When I talked to young men shortly before D-day during World War II, I observed that they were scared. None of them wanted to die. However, the vast majority expressed their conviction that the cause for which they were fighting was right and worthy of the risk.

Queen Esther had similar feelings. She didn’t want to die. She called for a 3-day fast to acknowledge her need for God’s special help. According to Persian custom, if she went uninvited to the king and he was displeased, he could order her execution even though she was his wife. Yet Esther loved her people enough to take that risk.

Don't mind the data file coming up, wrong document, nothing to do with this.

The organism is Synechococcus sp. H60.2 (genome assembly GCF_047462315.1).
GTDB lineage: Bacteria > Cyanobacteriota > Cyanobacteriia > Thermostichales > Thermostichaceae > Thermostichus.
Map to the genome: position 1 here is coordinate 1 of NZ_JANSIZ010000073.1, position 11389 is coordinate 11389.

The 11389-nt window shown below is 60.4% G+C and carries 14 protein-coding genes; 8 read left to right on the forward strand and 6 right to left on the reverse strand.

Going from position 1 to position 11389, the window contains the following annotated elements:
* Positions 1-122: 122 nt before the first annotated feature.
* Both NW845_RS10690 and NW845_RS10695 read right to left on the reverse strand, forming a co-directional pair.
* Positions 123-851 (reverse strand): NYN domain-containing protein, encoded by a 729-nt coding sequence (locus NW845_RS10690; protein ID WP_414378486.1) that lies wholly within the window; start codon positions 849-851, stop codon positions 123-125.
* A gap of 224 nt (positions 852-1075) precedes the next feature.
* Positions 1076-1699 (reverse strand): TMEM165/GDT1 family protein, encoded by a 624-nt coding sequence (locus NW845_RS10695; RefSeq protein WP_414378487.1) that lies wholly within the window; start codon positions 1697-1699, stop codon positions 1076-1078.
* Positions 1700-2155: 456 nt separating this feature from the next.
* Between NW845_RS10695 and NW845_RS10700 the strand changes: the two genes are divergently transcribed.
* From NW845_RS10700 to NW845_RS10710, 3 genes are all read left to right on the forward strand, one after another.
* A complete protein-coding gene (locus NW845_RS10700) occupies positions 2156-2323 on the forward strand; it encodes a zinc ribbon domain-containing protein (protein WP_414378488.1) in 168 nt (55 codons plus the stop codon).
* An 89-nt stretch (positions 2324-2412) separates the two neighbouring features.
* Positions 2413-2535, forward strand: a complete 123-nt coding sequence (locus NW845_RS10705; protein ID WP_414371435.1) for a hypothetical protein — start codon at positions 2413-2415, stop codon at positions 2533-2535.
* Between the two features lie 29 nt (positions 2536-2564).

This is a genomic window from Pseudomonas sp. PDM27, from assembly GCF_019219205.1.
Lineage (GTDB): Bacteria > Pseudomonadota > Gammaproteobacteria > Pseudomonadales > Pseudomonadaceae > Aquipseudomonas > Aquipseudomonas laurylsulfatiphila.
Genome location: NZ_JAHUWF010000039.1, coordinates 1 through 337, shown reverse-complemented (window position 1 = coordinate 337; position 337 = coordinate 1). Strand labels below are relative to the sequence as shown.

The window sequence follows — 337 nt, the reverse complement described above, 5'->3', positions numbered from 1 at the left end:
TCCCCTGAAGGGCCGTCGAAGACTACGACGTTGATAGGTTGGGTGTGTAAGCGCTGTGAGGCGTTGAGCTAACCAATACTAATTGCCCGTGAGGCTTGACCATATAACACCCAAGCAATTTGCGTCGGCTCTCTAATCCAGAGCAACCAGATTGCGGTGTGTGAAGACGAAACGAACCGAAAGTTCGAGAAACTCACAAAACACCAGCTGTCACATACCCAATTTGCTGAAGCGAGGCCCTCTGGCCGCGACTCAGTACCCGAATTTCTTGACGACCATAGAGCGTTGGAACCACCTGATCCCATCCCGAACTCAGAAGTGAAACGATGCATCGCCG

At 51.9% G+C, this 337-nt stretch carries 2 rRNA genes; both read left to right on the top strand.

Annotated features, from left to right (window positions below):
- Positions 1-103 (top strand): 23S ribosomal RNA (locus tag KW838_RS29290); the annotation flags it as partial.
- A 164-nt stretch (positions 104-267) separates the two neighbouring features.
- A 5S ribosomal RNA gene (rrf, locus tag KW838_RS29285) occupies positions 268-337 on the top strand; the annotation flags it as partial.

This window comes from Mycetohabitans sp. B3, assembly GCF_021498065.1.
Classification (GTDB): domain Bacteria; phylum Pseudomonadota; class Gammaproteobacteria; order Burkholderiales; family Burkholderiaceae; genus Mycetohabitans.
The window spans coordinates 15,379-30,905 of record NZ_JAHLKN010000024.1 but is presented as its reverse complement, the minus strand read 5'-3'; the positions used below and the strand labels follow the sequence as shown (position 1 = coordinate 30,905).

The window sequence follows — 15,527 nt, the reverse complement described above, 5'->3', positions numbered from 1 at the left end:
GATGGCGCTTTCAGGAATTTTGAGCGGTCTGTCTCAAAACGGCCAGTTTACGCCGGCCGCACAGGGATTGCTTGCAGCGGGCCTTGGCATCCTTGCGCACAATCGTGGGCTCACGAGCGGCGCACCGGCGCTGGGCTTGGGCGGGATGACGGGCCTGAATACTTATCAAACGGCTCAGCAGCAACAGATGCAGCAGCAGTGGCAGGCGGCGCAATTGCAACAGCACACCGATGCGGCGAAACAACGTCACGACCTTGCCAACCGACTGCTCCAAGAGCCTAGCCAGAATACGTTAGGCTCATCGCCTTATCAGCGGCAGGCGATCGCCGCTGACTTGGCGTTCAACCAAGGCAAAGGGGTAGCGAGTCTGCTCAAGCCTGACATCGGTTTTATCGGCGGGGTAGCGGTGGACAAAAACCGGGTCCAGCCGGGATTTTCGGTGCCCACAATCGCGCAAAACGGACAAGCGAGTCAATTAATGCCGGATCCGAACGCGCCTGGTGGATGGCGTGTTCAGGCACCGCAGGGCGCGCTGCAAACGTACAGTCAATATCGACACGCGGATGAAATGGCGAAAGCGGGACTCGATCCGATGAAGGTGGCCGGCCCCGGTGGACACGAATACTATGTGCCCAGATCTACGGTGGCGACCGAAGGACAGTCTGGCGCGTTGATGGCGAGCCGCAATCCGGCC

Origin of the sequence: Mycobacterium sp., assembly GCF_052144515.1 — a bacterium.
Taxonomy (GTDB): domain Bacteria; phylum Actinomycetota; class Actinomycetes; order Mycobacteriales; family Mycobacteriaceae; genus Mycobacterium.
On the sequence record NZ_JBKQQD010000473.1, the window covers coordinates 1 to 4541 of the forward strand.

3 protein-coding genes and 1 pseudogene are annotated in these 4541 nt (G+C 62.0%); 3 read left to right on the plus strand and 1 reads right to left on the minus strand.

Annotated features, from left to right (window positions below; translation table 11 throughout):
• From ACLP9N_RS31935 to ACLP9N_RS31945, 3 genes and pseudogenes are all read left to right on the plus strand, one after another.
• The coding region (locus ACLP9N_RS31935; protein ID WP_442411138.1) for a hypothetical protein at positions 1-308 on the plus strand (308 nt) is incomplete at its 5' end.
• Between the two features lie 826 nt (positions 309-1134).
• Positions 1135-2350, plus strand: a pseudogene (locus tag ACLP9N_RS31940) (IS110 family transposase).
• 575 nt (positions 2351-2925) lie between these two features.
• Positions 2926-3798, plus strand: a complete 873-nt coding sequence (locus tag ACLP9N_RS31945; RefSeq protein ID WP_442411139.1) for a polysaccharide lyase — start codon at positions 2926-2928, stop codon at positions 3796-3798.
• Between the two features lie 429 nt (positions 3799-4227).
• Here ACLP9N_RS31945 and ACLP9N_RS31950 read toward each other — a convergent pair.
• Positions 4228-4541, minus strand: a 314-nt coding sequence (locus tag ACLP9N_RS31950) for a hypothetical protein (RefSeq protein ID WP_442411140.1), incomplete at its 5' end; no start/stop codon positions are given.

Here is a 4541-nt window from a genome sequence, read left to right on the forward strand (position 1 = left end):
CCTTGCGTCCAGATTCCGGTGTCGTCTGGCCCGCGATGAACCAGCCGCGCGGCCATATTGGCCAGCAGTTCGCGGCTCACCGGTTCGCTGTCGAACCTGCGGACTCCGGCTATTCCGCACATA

Today in the United States, we honor the men and women who died in the service of their country. Their sense of patriotism compelled them to put their lives on the line. Whether they had volunteered or had been drafted, they joined in the defense of their homeland. Sometimes they traveled to faraway places to support other countries in a fight for freedom. They risked their all and died.

Just as we are indebted to those who died to make freedom possible, so we ought to thank God for His Son who died to set us free from the bondage of sin. On this day we have much to be thankful for.